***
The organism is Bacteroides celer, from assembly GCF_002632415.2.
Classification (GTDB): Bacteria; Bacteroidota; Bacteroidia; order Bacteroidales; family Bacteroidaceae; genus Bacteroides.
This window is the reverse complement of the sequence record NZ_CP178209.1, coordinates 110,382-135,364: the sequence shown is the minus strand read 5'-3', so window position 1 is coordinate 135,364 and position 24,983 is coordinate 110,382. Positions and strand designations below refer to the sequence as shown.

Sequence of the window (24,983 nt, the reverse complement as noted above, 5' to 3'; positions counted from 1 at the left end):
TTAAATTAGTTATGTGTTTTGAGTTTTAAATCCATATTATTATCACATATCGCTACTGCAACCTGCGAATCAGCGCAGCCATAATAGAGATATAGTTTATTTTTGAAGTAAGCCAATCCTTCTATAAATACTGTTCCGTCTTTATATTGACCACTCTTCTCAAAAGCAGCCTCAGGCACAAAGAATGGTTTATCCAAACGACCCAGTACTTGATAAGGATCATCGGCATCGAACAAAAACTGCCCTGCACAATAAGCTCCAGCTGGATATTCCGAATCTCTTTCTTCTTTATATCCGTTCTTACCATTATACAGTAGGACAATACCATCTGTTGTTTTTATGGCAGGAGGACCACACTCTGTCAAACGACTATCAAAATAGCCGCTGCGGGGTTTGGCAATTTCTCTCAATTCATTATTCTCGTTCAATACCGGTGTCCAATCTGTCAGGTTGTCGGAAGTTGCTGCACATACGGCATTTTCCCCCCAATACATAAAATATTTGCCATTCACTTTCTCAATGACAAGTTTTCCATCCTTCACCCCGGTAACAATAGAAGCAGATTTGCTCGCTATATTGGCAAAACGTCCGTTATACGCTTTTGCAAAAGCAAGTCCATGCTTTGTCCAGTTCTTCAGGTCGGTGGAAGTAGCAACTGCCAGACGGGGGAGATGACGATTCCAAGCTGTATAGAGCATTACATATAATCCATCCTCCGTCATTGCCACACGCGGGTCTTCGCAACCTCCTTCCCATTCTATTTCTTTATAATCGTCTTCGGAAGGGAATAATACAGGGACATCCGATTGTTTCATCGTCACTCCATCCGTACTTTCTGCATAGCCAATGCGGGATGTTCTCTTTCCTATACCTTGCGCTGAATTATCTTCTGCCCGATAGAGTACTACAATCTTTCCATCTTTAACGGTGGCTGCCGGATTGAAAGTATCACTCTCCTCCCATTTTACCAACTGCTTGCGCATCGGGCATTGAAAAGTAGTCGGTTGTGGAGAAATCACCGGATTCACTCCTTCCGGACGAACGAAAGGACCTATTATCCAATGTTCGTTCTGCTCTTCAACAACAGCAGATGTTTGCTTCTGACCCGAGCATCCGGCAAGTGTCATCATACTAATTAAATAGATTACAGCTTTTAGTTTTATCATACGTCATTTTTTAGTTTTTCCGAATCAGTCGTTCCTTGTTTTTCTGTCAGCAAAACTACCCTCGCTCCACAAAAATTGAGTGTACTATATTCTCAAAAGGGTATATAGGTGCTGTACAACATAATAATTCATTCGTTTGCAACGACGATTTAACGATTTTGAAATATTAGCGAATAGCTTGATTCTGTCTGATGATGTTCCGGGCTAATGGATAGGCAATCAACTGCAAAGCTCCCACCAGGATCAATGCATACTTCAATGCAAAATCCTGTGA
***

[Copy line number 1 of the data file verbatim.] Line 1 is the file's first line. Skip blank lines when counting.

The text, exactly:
The organism is Bacteroides celer, from assembly GCF_002632415.2.